More than 500 students across four different elementary schools and the middle school in Prince Rupert were exposed to rugby culture during week long activities and workshops that ran from Feb. 18 to 23.
“This week was a massive success for our Prince Rupert Seamen’s Youth Rugby Program,” Jason Scherr, board member of the youth rugby program, said.
Some amazingly talented coaches gave their time to bring awareness of the sport to students, some who had never had the opportunity to touch a rugby ball, Sherr said. The program also reached high school students and senior players on Feb. 22.
Former national sevens team member and now a high level coach for Rugby Canada’s talent acquisition and development, the coach of the Mexican team in the last world cup, Robin MacDowell, was in Prince Rupert from his home-base in Vancouver, leading the training.
“We basically taught the kids evasiveness. In rugby seven on sevens, (traditional rugby is 15 on 15) you only have 14 athletes on the field. It’s more about space and picking up the ball and running. It’s about having fun with the rugby ball. That’s the way the sport is,” MacDowell, international rugby coach and owner of MacDowell Rugby, said.
MacDowell’s mission is to provide rugby education to young athletes, and to encourage confidence and self-esteem on and off the rugby field.
“I coach at the international level as well and whether I’m coaching a seniors international team at the world cup or I’m working with kids, I’m still looking for them to be smiling, sweating and having fun. If I have done those three things, they will come back and get better.”
McDowell is impressed with Prince Rupert talent and has coached local up-comers such as Cody Scheaffer in Dubai, Hannah Sherr in Saskatchewan and Kaden Yaroshuk, as well as his sister Dennay Yaroshuk.
“I had an opportunity to coach some Prince Rupert athletes over the past two to three years and that’s how I built a connection with Jason Scherr, from Prince Rupert, who is leading a lot of the youth movement here, ” MacDowell said.
“There is a lot of talent here, so I always wanted to come up here because I heard it’s a beautiful part of the world. From a rugby coaching aspect, I wanted to have a look at some of the athletes and the biggest thing is supporting the growth in this small community,” MacDowell said.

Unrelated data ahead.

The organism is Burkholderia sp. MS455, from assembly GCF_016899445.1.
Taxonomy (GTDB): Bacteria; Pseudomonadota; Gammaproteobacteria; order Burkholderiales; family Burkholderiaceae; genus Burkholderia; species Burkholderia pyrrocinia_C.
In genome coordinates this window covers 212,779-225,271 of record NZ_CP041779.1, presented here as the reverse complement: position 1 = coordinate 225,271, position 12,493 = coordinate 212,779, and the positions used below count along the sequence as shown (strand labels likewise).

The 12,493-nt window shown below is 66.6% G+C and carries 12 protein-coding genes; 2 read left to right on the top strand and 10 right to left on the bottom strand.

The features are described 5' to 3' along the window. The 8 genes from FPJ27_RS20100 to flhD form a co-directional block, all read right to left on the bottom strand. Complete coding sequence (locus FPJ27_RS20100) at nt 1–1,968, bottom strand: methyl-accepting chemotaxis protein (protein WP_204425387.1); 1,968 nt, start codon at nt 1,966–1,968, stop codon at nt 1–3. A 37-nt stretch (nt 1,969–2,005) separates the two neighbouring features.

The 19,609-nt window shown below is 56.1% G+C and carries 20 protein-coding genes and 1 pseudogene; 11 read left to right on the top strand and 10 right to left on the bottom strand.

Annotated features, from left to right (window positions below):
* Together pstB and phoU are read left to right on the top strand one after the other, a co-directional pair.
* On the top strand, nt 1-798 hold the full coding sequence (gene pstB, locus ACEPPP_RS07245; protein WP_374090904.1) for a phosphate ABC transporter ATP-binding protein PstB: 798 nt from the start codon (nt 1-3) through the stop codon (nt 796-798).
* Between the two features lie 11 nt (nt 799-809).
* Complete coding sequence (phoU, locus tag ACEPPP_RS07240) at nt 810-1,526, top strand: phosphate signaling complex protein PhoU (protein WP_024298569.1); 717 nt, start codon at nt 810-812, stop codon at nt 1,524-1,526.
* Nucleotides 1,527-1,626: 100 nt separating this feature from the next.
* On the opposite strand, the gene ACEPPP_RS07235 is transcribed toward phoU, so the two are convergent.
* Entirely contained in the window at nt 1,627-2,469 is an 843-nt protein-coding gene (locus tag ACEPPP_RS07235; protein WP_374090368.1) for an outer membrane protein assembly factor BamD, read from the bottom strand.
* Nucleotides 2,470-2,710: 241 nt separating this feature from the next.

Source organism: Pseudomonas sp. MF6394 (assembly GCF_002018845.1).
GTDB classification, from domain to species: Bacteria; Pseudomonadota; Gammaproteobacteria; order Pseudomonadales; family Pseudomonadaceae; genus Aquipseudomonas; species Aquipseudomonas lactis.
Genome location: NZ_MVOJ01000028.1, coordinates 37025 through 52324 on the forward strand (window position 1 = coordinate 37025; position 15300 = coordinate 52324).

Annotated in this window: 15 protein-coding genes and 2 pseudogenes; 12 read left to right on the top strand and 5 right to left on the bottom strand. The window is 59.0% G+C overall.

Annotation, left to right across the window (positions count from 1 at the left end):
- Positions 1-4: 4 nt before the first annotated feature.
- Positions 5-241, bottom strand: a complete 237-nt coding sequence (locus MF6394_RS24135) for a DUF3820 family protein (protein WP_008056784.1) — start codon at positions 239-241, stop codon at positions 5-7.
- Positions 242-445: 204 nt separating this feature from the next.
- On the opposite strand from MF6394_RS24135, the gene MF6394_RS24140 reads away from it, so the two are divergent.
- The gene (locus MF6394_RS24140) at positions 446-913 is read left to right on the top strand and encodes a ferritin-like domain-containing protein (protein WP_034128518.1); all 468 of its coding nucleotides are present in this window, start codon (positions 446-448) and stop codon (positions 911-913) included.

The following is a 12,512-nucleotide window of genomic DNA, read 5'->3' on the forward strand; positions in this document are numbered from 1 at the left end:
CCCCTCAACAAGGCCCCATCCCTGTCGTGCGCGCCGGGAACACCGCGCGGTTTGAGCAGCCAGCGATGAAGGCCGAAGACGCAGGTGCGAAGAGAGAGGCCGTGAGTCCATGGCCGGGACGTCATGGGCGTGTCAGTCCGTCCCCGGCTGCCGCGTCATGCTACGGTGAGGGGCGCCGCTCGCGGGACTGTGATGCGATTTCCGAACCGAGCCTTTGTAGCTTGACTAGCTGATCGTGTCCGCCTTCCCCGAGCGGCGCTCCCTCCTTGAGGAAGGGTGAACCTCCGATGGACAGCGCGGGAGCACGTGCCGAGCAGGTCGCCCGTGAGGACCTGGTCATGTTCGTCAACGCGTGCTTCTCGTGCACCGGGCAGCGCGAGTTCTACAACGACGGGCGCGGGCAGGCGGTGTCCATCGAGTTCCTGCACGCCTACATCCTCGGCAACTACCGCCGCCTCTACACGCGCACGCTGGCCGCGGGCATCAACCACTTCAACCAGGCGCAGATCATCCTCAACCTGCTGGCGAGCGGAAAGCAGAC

MacDowell wasn’t the only rugby success story mentoring youth this week. Wade Lavelee, from Cree First Nation in Saskatchewan was here to guide youth to the sport that assisted him out of some troubles as youngster. Lavalee has been scrumming and passing the ball for over ten years.
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He has played high level rugby around the world, including in New Zealand.
Lavalee is closely connected with the Thunder Youth Aboriginal Program based on Vancouver Island, which is working at connecting Aboriginal youth to the sport.
“Robin reached out to me about this opportunity coming up here. For me, it’s huge to give back to children,” Lavalee said.
“For me, being an indigenous man, it’s also just as huge to give back to the indigenous population something they can grab hold of. Giving like this is well worth while and I would definitely do it again.”
Local rugby talent Hannah Scherr and Maher Atyah also assisted with training during rugby packed week in Prince Rupert. While younger players benefited from rugby instruction during the school hours, Wednesday night saw 60 people attend Wheel House brewery to listen to adult inspiration from the visiting coaches as well as receive an overview of the Seaman’s Youth Rugby Program. The same night saw recognition of Rugby Week sponsors, a raffle of a signed Canada’s Rugby jersey by the current Olympic seven’s team, as well as $1700 raised for a local family who are part of the youth program.
K-J Millar | Journalist
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